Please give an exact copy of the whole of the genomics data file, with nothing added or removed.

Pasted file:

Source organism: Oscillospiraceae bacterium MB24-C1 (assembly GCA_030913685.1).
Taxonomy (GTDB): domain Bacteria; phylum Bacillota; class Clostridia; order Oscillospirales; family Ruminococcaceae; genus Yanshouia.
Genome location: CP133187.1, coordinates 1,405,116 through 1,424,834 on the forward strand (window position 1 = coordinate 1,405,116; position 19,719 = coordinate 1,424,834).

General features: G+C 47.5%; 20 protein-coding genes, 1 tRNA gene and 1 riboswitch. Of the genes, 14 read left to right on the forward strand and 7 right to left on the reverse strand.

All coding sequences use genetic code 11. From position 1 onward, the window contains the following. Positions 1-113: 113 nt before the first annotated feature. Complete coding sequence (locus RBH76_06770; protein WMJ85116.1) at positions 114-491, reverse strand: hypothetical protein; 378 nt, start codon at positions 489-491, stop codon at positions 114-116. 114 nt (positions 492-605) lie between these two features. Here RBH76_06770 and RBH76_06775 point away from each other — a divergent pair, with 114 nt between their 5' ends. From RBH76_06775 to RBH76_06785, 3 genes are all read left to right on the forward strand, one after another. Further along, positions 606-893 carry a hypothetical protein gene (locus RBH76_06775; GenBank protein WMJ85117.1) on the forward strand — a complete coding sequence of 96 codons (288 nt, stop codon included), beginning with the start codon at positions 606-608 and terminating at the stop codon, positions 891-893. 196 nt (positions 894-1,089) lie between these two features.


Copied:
Source organism: Oscillospiraceae bacterium MB24-C1 (assembly GCA_030913685.1).
Taxonomy (GTDB): domain Bacteria; phylum Bacillota; class Clostridia; order Oscillospirales; family Ruminococcaceae; genus Yanshouia.
Genome location: CP133187.1, coordinates 1,405,116 through 1,424,834 on the forward strand (window position 1 = coordinate 1,405,116; position 19,719 = coordinate 1,424,834).

General features: G+C 47.5%; 20 protein-coding genes, 1 tRNA gene and 1 riboswitch. Of the genes, 14 read left to right on the forward strand and 7 right to left on the reverse strand.

All coding sequences use genetic code 11. From position 1 onward, the window contains the following. Positions 1-113: 113 nt before the first annotated feature. Complete coding sequence (locus RBH76_06770; protein WMJ85116.1) at positions 114-491, reverse strand: hypothetical protein; 378 nt, start codon at positions 489-491, stop codon at positions 114-116. 114 nt (positions 492-605) lie between these two features. Here RBH76_06770 and RBH76_06775 point away from each other — a divergent pair, with 114 nt between their 5' ends. From RBH76_06775 to RBH76_06785, 3 genes are all read left to right on the forward strand, one after another. Further along, positions 606-893 carry a hypothetical protein gene (locus RBH76_06775; GenBank protein WMJ85117.1) on the forward strand — a complete coding sequence of 96 codons (288 nt, stop codon included), beginning with the start codon at positions 606-608 and terminating at the stop codon, positions 891-893. 196 nt (positions 894-1,089) lie between these two features.